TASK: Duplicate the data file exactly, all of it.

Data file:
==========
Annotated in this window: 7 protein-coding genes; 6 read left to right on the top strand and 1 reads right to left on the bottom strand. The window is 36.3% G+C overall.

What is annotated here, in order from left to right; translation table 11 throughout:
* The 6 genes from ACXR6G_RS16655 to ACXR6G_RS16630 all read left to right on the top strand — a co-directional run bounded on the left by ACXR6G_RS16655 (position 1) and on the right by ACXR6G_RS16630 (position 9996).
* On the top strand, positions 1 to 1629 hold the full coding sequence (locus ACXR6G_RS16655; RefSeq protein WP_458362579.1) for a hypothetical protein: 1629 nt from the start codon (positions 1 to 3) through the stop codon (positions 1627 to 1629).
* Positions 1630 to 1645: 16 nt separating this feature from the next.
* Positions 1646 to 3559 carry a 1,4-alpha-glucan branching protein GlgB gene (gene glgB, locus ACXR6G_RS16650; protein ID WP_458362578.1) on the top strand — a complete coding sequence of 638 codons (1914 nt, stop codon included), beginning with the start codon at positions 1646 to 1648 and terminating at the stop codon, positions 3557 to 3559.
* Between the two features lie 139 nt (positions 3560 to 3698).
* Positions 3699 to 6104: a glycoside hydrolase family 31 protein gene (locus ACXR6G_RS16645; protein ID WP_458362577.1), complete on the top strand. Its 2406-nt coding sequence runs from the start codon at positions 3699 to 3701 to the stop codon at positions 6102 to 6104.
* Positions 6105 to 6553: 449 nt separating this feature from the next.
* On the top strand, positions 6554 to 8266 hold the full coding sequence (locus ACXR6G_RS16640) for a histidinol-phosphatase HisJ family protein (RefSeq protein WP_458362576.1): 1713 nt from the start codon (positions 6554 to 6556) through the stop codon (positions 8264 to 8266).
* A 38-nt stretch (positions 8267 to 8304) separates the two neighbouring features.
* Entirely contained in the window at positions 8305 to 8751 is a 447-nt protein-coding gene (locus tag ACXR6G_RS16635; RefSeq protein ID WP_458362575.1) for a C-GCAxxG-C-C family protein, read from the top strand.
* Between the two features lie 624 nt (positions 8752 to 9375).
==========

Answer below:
Annotated in this window: 7 protein-coding genes; 6 read left to right on the top strand and 1 reads right to left on the bottom strand. The window is 36.3% G+C overall.

What is annotated here, in order from left to right; translation table 11 throughout:
* The 6 genes from ACXR6G_RS16655 to ACXR6G_RS16630 all read left to right on the top strand — a co-directional run bounded on the left by ACXR6G_RS16655 (position 1) and on the right by ACXR6G_RS16630 (position 9996).
* On the top strand, positions 1 to 1629 hold the full coding sequence (locus ACXR6G_RS16655; RefSeq protein WP_458362579.1) for a hypothetical protein: 1629 nt from the start codon (positions 1 to 3) through the stop codon (positions 1627 to 1629).
* Positions 1630 to 1645: 16 nt separating this feature from the next.
* Positions 1646 to 3559 carry a 1,4-alpha-glucan branching protein GlgB gene (gene glgB, locus ACXR6G_RS16650; protein ID WP_458362578.1) on the top strand — a complete coding sequence of 638 codons (1914 nt, stop codon included), beginning with the start codon at positions 1646 to 1648 and terminating at the stop codon, positions 3557 to 3559.
* Between the two features lie 139 nt (positions 3560 to 3698).
* Positions 3699 to 6104: a glycoside hydrolase family 31 protein gene (locus ACXR6G_RS16645; protein ID WP_458362577.1), complete on the top strand. Its 2406-nt coding sequence runs from the start codon at positions 3699 to 3701 to the stop codon at positions 6102 to 6104.
* Positions 6105 to 6553: 449 nt separating this feature from the next.
* On the top strand, positions 6554 to 8266 hold the full coding sequence (locus ACXR6G_RS16640) for a histidinol-phosphatase HisJ family protein (RefSeq protein WP_458362576.1): 1713 nt from the start codon (positions 6554 to 6556) through the stop codon (positions 8264 to 8266).
* A 38-nt stretch (positions 8267 to 8304) separates the two neighbouring features.
* Entirely contained in the window at positions 8305 to 8751 is a 447-nt protein-coding gene (locus tag ACXR6G_RS16635; RefSeq protein ID WP_458362575.1) for a C-GCAxxG-C-C family protein, read from the top strand.
* Between the two features lie 624 nt (positions 8752 to 9375).